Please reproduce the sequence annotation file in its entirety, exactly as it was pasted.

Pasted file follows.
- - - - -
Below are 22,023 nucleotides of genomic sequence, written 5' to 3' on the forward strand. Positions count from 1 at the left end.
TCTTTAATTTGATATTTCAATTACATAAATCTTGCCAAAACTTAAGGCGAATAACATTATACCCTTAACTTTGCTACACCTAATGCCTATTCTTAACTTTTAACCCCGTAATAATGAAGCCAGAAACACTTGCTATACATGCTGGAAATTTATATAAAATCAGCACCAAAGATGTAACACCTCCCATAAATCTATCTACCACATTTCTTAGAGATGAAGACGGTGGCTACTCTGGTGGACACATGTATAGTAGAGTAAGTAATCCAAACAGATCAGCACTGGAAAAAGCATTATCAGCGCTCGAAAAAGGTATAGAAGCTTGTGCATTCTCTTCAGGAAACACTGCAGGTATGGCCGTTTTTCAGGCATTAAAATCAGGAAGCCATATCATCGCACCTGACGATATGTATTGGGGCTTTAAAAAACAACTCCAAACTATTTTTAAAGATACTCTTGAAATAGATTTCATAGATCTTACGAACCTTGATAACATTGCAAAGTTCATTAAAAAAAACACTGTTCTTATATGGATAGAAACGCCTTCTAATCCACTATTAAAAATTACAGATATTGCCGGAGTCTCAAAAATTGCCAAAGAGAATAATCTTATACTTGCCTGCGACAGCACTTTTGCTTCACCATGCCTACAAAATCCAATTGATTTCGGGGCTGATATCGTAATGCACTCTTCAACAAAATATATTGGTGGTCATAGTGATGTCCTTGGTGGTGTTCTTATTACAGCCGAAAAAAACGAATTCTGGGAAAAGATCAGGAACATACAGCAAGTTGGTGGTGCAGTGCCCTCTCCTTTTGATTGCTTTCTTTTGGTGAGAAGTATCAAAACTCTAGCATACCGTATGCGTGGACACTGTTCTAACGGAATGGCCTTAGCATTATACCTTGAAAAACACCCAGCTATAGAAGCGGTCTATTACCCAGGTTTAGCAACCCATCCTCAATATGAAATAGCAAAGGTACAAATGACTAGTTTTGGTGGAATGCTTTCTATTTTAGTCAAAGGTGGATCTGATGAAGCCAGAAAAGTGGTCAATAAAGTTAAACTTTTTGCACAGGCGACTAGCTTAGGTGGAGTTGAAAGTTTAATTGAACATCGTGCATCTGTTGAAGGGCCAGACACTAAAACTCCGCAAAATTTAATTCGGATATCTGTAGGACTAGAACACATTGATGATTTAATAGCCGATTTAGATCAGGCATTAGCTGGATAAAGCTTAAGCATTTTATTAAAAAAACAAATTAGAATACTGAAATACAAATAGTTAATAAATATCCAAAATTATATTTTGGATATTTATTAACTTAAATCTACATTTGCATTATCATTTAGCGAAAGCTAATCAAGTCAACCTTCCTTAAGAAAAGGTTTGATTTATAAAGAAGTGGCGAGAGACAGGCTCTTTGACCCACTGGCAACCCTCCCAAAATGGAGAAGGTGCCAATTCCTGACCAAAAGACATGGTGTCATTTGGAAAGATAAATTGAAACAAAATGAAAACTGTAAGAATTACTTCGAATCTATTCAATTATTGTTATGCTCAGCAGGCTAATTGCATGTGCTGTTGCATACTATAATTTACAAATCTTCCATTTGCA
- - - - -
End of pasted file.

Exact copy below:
Below are 22,023 nucleotides of genomic sequence, written 5' to 3' on the forward strand. Positions count from 1 at the left end.
TCTTTAATTTGATATTTCAATTACATAAATCTTGCCAAAACTTAAGGCGAATAACATTATACCCTTAACTTTGCTACACCTAATGCCTATTCTTAACTTTTAACCCCGTAATAATGAAGCCAGAAACACTTGCTATACATGCTGGAAATTTATATAAAATCAGCACCAAAGATGTAACACCTCCCATAAATCTATCTACCACATTTCTTAGAGATGAAGACGGTGGCTACTCTGGTGGACACATGTATAGTAGAGTAAGTAATCCAAACAGATCAGCACTGGAAAAAGCATTATCAGCGCTCGAAAAAGGTATAGAAGCTTGTGCATTCTCTTCAGGAAACACTGCAGGTATGGCCGTTTTTCAGGCATTAAAATCAGGAAGCCATATCATCGCACCTGACGATATGTATTGGGGCTTTAAAAAACAACTCCAAACTATTTTTAAAGATACTCTTGAAATAGATTTCATAGATCTTACGAACCTTGATAACATTGCAAAGTTCATTAAAAAAAACACTGTTCTTATATGGATAGAAACGCCTTCTAATCCACTATTAAAAATTACAGATATTGCCGGAGTCTCAAAAATTGCCAAAGAGAATAATCTTATACTTGCCTGCGACAGCACTTTTGCTTCACCATGCCTACAAAATCCAATTGATTTCGGGGCTGATATCGTAATGCACTCTTCAACAAAATATATTGGTGGTCATAGTGATGTCCTTGGTGGTGTTCTTATTACAGCCGAAAAAAACGAATTCTGGGAAAAGATCAGGAACATACAGCAAGTTGGTGGTGCAGTGCCCTCTCCTTTTGATTGCTTTCTTTTGGTGAGAAGTATCAAAACTCTAGCATACCGTATGCGTGGACACTGTTCTAACGGAATGGCCTTAGCATTATACCTTGAAAAACACCCAGCTATAGAAGCGGTCTATTACCCAGGTTTAGCAACCCATCCTCAATATGAAATAGCAAAGGTACAAATGACTAGTTTTGGTGGAATGCTTTCTATTTTAGTCAAAGGTGGATCTGATGAAGCCAGAAAAGTGGTCAATAAAGTTAAACTTTTTGCACAGGCGACTAGCTTAGGTGGAGTTGAAAGTTTAATTGAACATCGTGCATCTGTTGAAGGGCCAGACACTAAAACTCCGCAAAATTTAATTCGGATATCTGTAGGACTAGAACACATTGATGATTTAATAGCCGATTTAGATCAGGCATTAGCTGGATAAAGCTTAAGCATTTTATTAAAAAAACAAATTAGAATACTGAAATACAAATAGTTAATAAATATCCAAAATTATATTTTGGATATTTATTAACTTAAATCTACATTTGCATTATCATTTAGCGAAAGCTAATCAAGTCAACCTTCCTTAAGAAAAGGTTTGATTTATAAAGAAGTGGCGAGAGACAGGCTCTTTGACCCACTGGCAACCCTCCCAAAATGGAGAAGGTGCCAATTCCTGACCAAAAGACATGGTGTCATTTGGAAAGATAAATTGAAACAAAATGAAAACTGTAAGAATTACTTCGAATCTATTCAATTATTGTTATGCTCAGCAGGCTAATTGCATGTGCTGTTGCATACTATAATTTACAAATCTTCCATTTGCA